Engadin Scuol

Allegra

The Romansh language

35,000 Romansh people, countless dialects, five vernaculars, one language and a culture defined by farming, craftsmanship and trade. Allegra illa Rumantschia.

The Romansh language

Romansh is the fourth official national language in Switzerland. Around 35,000 residents of the canton of Graubünden speak Romansh in various dialects and official vernaculars. The former independence and isolation of the Graubünden valleys led to the development of five vernaculars Sursilvan (Vorderrhein), Sutsilvan (Hinterrhein), Surmiran (Oberhalbstein, Albula), Puter (Upper Engadin), as well as the Vallader dialect spoken in Lower Engadin and Val Müstair. 

Rumantsch Grischun

The administrative effort involved in accommodating five different, officially recognised vernaculars compared to the small number of Romansh in Switzerland’s overall population led to the creation of guidelines for a common standard language called Rumantsch Grischun in 1982. Since the introduction of Rumantsch Grischun as the official language used by administrative authorities and in schools, there have been frequent discussions and disagreements between the proponents and opponents of the standard language. The main aim is still to maintain Romansh as a living language and a cultural asset that supports the region’s identity. 

Usage within the region

The Romansh language is spoken, lived and actively fostered in Lower Engadin. As a major part of the regional culture, Romansh is not only used in songs and books, but also everywhere in the streets and schools. There is even a law stating that the signage on shops and businesses must be in Romansh, for instance. School children are taught exclusively in Romansh until Grade Three. After that, German is the first foreign language introduced, followed by French and English (from the Grade Five) or Italian. In addition to everyday usage, the Romansh language (Rumantsch Grischun and/or individual vernaculars) is officially used as the language of instruction in schools and is taught as a subject, and also appears on local signage and in regional media and publications.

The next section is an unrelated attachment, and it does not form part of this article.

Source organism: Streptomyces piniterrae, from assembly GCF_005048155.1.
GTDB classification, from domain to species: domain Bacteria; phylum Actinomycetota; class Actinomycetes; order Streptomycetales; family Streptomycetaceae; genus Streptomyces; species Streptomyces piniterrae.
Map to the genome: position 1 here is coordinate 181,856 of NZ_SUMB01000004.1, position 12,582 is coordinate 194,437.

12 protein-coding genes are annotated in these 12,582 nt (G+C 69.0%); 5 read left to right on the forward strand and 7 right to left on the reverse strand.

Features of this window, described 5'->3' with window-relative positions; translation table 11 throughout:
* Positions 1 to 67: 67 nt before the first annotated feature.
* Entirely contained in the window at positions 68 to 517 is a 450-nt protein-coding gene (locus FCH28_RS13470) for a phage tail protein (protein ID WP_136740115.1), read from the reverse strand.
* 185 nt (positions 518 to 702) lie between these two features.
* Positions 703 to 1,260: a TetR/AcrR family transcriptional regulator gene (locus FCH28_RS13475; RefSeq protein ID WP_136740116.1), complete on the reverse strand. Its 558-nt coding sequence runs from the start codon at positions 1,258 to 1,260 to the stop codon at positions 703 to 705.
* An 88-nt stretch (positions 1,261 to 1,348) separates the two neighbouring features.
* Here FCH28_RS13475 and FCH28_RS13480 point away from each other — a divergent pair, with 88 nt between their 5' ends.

Examples of media

 

Experience & learn the romanish language

  • Lia Rumantscha, Umbrella organization promoting the Romansh language and culture, including online shop for Romansh literature and music. www.liarumantscha.ch
        
  • Pledari Grond, great online dictionary for Rumantsch Grischun and the individual idioms www.pledarigrond.ch 

 

Allegra - everyday expressions: Idiom «Vallader»

allegra      „grüezi“, hi
a revair  Bye
bun di     Good morning
buna saira  Good evening
buna not     Good night
bellas vacanzas Nice holidays
grazcha fich   Many thanks
bun viadi   Nice trip
il bogn   the bath
l’abitaziun    the apartment
la bacharia  the butcher shop
la banca   the bank
la butia      the shop/store
la furnaria    the bakery
la garascha    the garage
la posta    the post office
l’ospidal  the hospital
l’ustaria     the restaurant
la via    dthe street
na     no
schi/hai    yes
s-chüsa       sorry
lündeschdi   Monday
mardi     Tuesday
marcurdi       Wednesday
gövgia    Thursday
venderdi     Friday
sonda   Saturday
dumengia   Sunday

 

Our music hint for Romansh-fans
The local music band «Rebels» from Zernez sings mostly in her mother tongue. In this song they sing of old memories, «veglas sbranzlas».
Listen here

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